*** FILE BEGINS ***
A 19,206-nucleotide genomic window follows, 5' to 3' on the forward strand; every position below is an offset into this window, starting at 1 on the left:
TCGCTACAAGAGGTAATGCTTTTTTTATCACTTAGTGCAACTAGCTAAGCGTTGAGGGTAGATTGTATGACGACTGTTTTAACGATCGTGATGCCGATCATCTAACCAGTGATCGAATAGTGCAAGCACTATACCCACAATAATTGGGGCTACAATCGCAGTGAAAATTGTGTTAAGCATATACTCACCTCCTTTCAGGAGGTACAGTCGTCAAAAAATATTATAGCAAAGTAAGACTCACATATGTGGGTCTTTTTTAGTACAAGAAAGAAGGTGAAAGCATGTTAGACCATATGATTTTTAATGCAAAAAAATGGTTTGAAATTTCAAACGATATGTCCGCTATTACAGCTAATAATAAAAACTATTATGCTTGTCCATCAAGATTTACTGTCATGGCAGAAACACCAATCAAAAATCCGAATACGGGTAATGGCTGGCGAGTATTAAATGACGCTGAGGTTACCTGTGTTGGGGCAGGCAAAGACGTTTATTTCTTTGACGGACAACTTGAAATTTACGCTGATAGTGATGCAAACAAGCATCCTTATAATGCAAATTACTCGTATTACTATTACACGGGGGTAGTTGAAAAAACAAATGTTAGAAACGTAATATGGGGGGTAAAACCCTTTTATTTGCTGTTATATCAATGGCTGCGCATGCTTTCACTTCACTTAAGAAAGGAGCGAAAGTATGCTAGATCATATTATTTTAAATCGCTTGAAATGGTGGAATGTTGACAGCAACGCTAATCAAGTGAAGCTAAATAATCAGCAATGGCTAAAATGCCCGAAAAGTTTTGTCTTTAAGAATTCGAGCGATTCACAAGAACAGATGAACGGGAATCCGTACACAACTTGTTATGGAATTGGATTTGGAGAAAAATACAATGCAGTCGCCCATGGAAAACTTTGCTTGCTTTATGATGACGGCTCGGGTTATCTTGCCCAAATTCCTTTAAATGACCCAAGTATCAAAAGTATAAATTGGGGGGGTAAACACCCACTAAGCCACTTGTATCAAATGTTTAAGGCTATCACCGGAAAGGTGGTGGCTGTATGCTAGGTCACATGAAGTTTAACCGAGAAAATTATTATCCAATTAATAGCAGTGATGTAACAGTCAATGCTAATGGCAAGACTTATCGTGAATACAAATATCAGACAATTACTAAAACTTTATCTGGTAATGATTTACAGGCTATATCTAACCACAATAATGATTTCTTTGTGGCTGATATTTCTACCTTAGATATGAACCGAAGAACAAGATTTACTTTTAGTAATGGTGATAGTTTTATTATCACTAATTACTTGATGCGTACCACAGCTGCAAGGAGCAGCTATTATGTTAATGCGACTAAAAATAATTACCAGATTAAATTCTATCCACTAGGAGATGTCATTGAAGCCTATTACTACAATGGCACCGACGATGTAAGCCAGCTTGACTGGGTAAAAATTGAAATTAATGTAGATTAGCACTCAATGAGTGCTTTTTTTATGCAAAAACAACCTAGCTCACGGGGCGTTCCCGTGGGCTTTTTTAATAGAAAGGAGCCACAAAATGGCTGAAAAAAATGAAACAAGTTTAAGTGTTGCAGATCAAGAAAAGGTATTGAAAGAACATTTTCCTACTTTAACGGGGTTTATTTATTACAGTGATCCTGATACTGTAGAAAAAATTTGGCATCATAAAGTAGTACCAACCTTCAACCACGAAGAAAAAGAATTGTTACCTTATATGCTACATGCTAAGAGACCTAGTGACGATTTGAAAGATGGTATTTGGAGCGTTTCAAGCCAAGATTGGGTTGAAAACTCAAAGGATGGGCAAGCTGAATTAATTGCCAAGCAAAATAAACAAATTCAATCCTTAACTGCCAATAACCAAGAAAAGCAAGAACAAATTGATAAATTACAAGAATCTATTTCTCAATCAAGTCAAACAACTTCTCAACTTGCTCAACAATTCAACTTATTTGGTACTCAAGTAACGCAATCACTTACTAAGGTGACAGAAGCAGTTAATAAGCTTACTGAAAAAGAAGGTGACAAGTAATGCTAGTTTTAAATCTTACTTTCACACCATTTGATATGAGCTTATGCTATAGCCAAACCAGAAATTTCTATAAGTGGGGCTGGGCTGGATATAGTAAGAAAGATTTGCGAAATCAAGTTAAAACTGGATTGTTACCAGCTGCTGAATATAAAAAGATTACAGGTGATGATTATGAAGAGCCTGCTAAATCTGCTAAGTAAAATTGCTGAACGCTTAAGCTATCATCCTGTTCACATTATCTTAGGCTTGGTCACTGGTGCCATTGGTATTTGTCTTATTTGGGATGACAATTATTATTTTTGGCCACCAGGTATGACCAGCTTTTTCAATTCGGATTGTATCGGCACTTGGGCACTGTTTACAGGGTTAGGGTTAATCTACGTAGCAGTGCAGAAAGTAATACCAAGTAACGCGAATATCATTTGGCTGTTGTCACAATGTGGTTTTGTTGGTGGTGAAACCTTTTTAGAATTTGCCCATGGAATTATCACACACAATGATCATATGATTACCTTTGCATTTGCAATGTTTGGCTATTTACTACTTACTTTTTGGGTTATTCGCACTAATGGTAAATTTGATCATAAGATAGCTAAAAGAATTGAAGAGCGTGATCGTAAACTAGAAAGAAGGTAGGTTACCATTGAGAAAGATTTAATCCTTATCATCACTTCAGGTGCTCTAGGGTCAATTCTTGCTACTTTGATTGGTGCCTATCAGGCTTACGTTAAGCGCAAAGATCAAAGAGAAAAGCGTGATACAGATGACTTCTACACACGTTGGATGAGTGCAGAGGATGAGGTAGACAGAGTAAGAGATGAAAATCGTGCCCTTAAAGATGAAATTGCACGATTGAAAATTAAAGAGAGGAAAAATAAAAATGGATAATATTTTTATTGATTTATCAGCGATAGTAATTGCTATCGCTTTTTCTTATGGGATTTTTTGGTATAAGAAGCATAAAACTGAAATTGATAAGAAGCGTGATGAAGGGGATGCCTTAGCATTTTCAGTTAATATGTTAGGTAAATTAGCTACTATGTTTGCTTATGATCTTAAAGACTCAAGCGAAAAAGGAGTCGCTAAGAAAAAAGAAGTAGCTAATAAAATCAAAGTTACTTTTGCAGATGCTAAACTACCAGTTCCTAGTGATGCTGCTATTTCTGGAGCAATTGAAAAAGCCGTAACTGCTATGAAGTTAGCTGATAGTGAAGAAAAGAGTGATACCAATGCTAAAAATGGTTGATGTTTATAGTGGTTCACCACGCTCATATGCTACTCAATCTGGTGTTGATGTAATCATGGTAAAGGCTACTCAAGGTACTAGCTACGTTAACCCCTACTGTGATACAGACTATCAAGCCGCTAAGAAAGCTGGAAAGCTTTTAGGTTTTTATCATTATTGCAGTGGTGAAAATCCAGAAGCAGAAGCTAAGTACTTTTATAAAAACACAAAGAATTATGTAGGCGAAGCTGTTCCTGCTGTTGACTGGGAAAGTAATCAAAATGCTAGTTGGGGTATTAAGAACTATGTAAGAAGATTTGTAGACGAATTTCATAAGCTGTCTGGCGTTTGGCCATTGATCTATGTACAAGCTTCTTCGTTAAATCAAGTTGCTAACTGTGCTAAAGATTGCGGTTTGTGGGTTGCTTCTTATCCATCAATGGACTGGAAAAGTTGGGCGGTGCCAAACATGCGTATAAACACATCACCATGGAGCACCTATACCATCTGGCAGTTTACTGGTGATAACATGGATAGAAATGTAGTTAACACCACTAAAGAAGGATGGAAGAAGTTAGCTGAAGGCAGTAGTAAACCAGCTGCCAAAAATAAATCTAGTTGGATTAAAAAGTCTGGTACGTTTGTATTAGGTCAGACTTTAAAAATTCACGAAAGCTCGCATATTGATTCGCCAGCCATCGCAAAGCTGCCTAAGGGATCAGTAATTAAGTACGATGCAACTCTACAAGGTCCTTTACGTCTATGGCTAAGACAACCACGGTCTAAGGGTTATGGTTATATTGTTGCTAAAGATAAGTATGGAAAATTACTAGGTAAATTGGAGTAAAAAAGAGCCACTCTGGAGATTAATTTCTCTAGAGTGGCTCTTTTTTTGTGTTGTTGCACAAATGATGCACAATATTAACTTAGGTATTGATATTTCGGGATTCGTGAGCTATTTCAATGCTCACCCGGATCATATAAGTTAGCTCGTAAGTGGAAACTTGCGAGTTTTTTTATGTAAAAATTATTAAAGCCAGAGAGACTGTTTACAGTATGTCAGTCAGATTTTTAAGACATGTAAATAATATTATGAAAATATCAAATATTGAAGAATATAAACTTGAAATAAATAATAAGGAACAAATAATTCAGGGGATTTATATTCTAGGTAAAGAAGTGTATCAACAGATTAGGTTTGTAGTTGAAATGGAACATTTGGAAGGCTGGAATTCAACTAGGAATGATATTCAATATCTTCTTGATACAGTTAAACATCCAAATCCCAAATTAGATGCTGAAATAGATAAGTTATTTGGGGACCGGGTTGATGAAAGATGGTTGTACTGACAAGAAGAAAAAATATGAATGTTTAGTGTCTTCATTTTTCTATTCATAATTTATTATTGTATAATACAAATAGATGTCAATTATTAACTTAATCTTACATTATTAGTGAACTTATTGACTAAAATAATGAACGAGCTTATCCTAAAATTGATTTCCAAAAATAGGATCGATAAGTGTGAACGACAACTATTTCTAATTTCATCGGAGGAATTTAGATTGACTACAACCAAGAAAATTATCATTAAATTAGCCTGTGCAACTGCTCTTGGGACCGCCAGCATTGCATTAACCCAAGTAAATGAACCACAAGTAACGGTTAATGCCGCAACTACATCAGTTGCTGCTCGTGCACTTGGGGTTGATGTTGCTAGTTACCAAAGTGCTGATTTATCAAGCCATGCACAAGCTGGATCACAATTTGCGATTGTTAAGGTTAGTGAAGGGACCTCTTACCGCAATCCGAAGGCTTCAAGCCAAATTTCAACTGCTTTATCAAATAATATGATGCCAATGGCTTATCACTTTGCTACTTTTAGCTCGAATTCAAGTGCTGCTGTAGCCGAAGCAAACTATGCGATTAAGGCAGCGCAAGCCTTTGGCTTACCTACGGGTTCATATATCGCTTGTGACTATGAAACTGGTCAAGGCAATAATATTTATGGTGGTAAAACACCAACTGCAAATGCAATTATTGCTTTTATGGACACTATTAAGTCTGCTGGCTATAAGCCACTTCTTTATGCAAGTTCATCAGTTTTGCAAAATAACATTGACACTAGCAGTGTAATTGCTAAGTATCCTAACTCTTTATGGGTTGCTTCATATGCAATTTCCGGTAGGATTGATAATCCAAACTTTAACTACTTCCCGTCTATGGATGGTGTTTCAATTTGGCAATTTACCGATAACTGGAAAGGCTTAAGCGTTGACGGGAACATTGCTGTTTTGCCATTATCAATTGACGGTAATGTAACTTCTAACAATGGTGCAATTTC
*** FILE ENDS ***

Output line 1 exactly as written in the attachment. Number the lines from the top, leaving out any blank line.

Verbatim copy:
A 19,206-nucleotide genomic window follows, 5' to 3' on the forward strand; every position below is an offset into this window, starting at 1 on the left: